Safeguarding Water and the Environment
One area of community concern about the development of a gas industry in the Territory, and the use of hydraulic fracturing, is the risk of damage to our natural environment. Much of this concern is focused on water; competition between the gas industry and other water users, the potential for impacts on groundwater and aquatic ecosystems from water extraction, and risk of contamination of surface or groundwater and associated rivers and wetlands.
The NT Government is implementing all the recommendations of the Inquiry, many of which will safeguard water and other environmental values through strengthening regulation and ensuring accountable industry practice. More specifically, the government is ensuring gas activities are subject to the provisions of the Water Act 1992, and water extraction will be licensed. Practices that pose an unacceptable risk to water resources, such as the use of surface water or reinjecting waste into aquifers, is being prohibited. Water allocation planning will identify the estimated sustainable yield of groundwater resources in regions subject to gas development, and ensure appropriate allocation of water to all users, including the environment and cultural uses.
Climate change is a global issue and the Chief Minister has written to the Prime Minister to commence discussions on offsetting greenhouse gas emissions. The Northern Territory Climate Change Response and draft Offsets Framework are being finalised after being released for consultation in late 2019, and will be progressed in parallel with the delivery of this implementation plan.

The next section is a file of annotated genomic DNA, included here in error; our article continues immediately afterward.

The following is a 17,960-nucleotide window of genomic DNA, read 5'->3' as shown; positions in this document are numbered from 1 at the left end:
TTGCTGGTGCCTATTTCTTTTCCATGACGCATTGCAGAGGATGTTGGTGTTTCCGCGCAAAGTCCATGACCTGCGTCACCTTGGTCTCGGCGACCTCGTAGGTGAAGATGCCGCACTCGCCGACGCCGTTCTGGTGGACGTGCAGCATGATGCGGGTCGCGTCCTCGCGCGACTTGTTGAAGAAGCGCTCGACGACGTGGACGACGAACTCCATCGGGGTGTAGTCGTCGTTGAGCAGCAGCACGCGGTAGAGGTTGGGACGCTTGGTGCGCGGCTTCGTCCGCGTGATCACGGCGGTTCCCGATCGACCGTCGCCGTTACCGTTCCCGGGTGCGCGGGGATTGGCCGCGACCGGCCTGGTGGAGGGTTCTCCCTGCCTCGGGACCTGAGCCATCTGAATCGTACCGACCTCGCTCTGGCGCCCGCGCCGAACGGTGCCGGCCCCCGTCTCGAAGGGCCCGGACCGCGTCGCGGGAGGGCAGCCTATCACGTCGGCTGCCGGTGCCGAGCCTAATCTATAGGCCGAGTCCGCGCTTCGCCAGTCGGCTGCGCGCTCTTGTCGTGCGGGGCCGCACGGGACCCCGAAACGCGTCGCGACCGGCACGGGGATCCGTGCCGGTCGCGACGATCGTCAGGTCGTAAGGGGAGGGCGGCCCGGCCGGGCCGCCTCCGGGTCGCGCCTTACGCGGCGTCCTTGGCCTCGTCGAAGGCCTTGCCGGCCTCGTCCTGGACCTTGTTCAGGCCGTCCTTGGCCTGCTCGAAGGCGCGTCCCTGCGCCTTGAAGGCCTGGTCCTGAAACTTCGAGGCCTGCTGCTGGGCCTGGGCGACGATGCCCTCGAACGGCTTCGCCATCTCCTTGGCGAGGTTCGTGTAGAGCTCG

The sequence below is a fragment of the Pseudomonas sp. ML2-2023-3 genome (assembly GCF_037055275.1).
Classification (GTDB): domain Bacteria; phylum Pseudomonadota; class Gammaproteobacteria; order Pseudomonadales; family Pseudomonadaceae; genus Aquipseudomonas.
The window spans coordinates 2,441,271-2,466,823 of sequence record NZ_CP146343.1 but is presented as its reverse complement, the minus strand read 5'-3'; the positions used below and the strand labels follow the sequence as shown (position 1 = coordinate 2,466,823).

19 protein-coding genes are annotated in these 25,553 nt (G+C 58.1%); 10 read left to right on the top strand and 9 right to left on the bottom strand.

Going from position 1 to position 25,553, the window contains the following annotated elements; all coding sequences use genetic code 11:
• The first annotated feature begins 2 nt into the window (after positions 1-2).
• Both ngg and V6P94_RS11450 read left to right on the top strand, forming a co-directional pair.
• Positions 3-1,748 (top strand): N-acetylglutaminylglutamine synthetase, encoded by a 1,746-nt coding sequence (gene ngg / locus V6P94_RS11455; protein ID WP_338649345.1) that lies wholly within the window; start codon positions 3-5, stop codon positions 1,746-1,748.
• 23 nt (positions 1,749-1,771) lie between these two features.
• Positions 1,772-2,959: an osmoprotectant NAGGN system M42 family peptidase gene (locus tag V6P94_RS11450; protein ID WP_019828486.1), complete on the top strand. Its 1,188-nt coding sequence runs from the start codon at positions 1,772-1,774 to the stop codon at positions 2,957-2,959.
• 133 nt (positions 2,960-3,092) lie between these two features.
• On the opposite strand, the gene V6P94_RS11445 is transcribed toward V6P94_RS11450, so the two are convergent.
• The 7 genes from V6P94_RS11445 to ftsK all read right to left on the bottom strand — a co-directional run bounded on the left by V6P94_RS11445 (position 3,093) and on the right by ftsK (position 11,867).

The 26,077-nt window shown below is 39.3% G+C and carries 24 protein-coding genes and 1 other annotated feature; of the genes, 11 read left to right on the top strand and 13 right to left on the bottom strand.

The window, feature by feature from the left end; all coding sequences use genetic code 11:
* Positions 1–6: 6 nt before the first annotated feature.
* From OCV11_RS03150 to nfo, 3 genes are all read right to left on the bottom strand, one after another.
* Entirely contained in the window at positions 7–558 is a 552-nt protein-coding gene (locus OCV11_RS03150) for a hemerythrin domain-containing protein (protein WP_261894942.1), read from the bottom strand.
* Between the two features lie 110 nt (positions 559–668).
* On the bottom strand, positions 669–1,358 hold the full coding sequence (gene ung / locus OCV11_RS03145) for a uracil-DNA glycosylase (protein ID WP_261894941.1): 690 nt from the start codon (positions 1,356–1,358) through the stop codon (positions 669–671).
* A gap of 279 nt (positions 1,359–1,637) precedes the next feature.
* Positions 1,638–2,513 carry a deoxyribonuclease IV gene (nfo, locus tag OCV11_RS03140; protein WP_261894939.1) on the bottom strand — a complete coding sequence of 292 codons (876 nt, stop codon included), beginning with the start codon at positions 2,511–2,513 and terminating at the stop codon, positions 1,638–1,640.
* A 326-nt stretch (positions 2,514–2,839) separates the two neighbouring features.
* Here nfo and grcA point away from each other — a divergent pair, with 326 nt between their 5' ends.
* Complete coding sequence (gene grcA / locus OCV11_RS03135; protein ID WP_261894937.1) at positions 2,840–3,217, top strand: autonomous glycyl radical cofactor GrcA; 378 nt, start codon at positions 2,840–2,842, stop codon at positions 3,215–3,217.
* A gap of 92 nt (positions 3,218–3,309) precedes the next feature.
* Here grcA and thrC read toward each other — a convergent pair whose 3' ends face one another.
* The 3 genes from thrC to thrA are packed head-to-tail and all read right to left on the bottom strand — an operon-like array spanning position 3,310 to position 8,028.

Managing our valuable water and other environmental assets in regions that may be developed for gas requires a detailed knowledge of the ecology and biodiversity of surface and groundwater ecosystems, and a sound understanding of aquifers and surface water systems. The Inquiry recognised that this detailed knowledge is lacking in many parts of the Territory.
To address this, the government will work with independent experts, research agencies such as CSIRO, and industry to undertake a comprehensive Strategic Regional Environmental and Baseline Assessment (SREBA) in prospective onshore gas basins before granting any production approvals.
A SREBA will provide baseline data to properly assess all the biophysical risks, allow planning to minimise the potential for cumulative impacts and provide a baseline for monitoring to ensure satisfactory environmental outcomes.
It is anticipated that each SREBA will take at least three years to complete, and be largely funded by industry.
Planning has already commenced for a SREBA in the Beetaloo Sub-basin, where the first gas developments are expected to occur. In this region, the Australian Government Geological and Bioregional Assessment Program will also provide independent scientific advice on potential environmental impacts of gas extraction, along with appropriate mitigation and management approaches.
In line with the government’s approach to managing all aspects of the developing gas industry, transparency will be an important aspect of each SREBA, and the results of all studies and the underlying environmental baseline data will be readily available to the public.
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